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Gingersnap
08-14-2008, 01:57 PM
47% Favor Government Mandated Political Balance on Radio, TV

Thursday, August 14, 2008

Nearly half of Americans (47%) believe the government should require all radio and television stations to offer equal amounts of conservative and liberal political commentary, but they draw the line at imposing that same requirement on the Internet. Thirty-nine percent (39%) say leave radio and TV alone, too.

At the same time, 71% say it is already possible for just about any political view to be heard in today’s media, according to a new Rasmussen Reports national telephone survey. Twenty percent (20%) do not agree.

Fifty-seven percent (57%) say the government should not require websites and blog sites that offer political commentary to present opposing viewpoints. But 31% believe the Internet sites should be forced to balance their commentary (full demographic crosstabs available for Premium Members.)

It's sad to see so many of my fellow Americans clamoring for intellectual slavery. :rolleyes:

Rasmussen (http://rasmussenreports.com/public_content/politics/general_politics/47_favor_government_mandated_political_balance_on_ radio_tv)

Molon Labe
08-14-2008, 01:59 PM
It's sad to see so many of my fellow Americans clamoring for intellectual slavery. :rolleyes:

Rasmussen (http://rasmussenreports.com/public_content/politics/general_politics/47_favor_government_mandated_political_balance_on_ radio_tv)

Nothing, in the free speech relam, should be regulated to this degree.

SarasotaRepub
08-14-2008, 02:05 PM
That's bogus! I'm moving to Cuba if Bu$hCo lets this happen...
:D

wilbur
08-14-2008, 02:18 PM
It's sad to see so many of my fellow Americans clamoring for intellectual slavery. :rolleyes:

Rasmussen (http://rasmussenreports.com/public_content/politics/general_politics/47_favor_government_mandated_political_balance_on_ radio_tv)

Very very sad to see.

That being said, I wonder if some other tactic of regulation isnt necessary to fix the media. There is no question that its broken. In a perfect world, we would all be smart enough to turn of the Fox News, the CNN's and the Rush Limbaughs.. we would get a decent media by voting with our dollar. However, we are not smart enough... apparently.

Profit motive ensures that we hear only what advertisers want us to hear. Government run media ensures we only hear what makes the politicians look good. Our current media (purveyors of false dichotomies, and advertising) are controlled and influenced heavily by both. We get the worst of both worlds, really.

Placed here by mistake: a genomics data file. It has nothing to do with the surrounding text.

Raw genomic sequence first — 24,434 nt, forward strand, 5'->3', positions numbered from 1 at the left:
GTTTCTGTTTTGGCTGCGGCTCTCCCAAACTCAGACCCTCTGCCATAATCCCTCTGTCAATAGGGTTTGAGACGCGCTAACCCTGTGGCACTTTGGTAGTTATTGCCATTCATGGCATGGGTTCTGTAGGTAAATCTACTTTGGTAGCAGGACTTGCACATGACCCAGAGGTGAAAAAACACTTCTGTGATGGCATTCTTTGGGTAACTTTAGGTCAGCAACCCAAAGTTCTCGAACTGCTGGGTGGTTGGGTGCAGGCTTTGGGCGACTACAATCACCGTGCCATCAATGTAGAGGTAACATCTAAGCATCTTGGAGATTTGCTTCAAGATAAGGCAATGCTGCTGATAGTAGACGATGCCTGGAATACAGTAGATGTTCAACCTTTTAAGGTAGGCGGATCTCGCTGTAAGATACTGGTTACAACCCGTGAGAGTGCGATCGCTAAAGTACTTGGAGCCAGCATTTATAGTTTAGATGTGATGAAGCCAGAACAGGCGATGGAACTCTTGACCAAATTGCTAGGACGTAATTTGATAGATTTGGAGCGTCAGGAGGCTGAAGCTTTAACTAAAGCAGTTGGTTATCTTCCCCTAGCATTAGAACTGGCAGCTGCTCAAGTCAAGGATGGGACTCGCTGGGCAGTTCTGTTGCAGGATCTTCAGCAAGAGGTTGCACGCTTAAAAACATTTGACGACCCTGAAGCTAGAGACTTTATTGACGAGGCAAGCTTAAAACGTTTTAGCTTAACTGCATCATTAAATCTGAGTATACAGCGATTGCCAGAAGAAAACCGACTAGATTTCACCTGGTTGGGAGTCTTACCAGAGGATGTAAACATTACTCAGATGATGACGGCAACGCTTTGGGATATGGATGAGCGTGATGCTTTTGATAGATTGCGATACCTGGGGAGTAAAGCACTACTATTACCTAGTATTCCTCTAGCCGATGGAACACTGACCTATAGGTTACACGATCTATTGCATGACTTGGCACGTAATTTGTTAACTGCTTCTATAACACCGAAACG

biccat
08-14-2008, 02:26 PM
That being said, I wonder if some other tactic of regulation isnt necessary to fix the media. There is no question that its broken. In a perfect world, we would all be smart enough to turn of the Fox News, the CNN's and the Rush Limbaughs.. we would get a decent media by voting with our dollar. However, we are not smart enough... apparently.
So you believe that people who choose to listen to programs you find biased are stupid? I'm not smart enough to listen to entertaining radio without being brainwashed?

That kind of thinking is why so many people support government mandated 'fairness.'

Gingersnap
08-14-2008, 02:52 PM
To a certain degree this issue comes down to trust: the people who want this imposed don't trust their fellow citizens. If I don't think you are smart enough to appreciate my viewpoint or to let go of your own, I will get the government behind me and force you to be exposed to the correct views.

Government do-gooders are as oppressive as any other form of tyranny.

Shannon
08-14-2008, 03:09 PM
That's just pathetic.

wilbur
08-14-2008, 03:10 PM
So you believe that people who choose to listen to programs you find biased are stupid? I'm not smart enough to listen to entertaining radio without being brainwashed?